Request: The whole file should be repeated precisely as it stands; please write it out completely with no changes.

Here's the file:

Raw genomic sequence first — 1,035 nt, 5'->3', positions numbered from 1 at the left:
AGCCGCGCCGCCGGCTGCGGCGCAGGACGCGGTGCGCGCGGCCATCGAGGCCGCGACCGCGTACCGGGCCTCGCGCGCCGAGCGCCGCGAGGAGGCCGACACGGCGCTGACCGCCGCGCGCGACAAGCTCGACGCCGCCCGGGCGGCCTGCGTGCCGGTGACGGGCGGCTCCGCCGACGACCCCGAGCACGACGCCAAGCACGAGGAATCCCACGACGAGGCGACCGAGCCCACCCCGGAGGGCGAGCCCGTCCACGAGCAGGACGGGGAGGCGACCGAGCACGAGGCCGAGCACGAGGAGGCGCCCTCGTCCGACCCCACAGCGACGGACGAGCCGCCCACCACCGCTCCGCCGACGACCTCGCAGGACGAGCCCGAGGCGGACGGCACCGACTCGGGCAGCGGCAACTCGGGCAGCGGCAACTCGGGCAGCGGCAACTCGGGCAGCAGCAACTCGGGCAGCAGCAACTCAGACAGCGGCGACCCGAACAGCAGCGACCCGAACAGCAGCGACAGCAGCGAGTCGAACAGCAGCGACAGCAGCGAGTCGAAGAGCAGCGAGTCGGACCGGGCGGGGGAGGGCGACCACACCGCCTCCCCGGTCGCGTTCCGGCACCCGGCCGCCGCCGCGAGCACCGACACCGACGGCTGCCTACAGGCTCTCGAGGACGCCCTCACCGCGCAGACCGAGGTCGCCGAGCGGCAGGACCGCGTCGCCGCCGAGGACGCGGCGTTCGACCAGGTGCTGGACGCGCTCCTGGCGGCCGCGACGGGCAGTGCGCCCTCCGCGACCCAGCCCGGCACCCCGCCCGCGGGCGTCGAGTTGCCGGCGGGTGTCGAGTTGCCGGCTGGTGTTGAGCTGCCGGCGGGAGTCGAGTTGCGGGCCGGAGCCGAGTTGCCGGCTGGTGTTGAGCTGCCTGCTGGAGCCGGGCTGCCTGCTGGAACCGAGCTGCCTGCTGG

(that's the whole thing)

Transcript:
Raw genomic sequence first — 1,035 nt, 5'->3', positions numbered from 1 at the left:
AGCCGCGCCGCCGGCTGCGGCGCAGGACGCGGTGCGCGCGGCCATCGAGGCCGCGACCGCGTACCGGGCCTCGCGCGCCGAGCGCCGCGAGGAGGCCGACACGGCGCTGACCGCCGCGCGCGACAAGCTCGACGCCGCCCGGGCGGCCTGCGTGCCGGTGACGGGCGGCTCCGCCGACGACCCCGAGCACGACGCCAAGCACGAGGAATCCCACGACGAGGCGACCGAGCCCACCCCGGAGGGCGAGCCCGTCCACGAGCAGGACGGGGAGGCGACCGAGCACGAGGCCGAGCACGAGGAGGCGCCCTCGTCCGACCCCACAGCGACGGACGAGCCGCCCACCACCGCTCCGCCGACGACCTCGCAGGACGAGCCCGAGGCGGACGGCACCGACTCGGGCAGCGGCAACTCGGGCAGCGGCAACTCGGGCAGCGGCAACTCGGGCAGCAGCAACTCGGGCAGCAGCAACTCAGACAGCGGCGACCCGAACAGCAGCGACCCGAACAGCAGCGACAGCAGCGAGTCGAACAGCAGCGACAGCAGCGAGTCGAAGAGCAGCGAGTCGGACCGGGCGGGGGAGGGCGACCACACCGCCTCCCCGGTCGCGTTCCGGCACCCGGCCGCCGCCGCGAGCACCGACACCGACGGCTGCCTACAGGCTCTCGAGGACGCCCTCACCGCGCAGACCGAGGTCGCCGAGCGGCAGGACCGCGTCGCCGCCGAGGACGCGGCGTTCGACCAGGTGCTGGACGCGCTCCTGGCGGCCGCGACGGGCAGTGCGCCCTCCGCGACCCAGCCCGGCACCCCGCCCGCGGGCGTCGAGTTGCCGGCGGGTGTCGAGTTGCCGGCTGGTGTTGAGCTGCCGGCGGGAGTCGAGTTGCGGGCCGGAGCCGAGTTGCCGGCTGGTGTTGAGCTGCCTGCTGGAGCCGGGCTGCCTGCTGGAACCGAGCTGCCTGCTGG